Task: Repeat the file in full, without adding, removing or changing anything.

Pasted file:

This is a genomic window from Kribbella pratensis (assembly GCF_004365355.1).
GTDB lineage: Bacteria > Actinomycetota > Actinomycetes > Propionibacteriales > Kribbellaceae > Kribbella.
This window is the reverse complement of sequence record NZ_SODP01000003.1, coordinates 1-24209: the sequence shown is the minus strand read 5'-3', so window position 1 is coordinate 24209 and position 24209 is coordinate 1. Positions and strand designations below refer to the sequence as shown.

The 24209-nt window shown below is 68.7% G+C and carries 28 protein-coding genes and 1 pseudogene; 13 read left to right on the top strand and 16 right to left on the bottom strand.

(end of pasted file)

This is a genomic window from Kribbella pratensis (assembly GCF_004365355.1).
GTDB lineage: Bacteria > Actinomycetota > Actinomycetes > Propionibacteriales > Kribbellaceae > Kribbella.
This window is the reverse complement of sequence record NZ_SODP01000003.1, coordinates 1-24209: the sequence shown is the minus strand read 5'-3', so window position 1 is coordinate 24209 and position 24209 is coordinate 1. Positions and strand designations below refer to the sequence as shown.

The 24209-nt window shown below is 68.7% G+C and carries 28 protein-coding genes and 1 pseudogene; 13 read left to right on the top strand and 16 right to left on the bottom strand.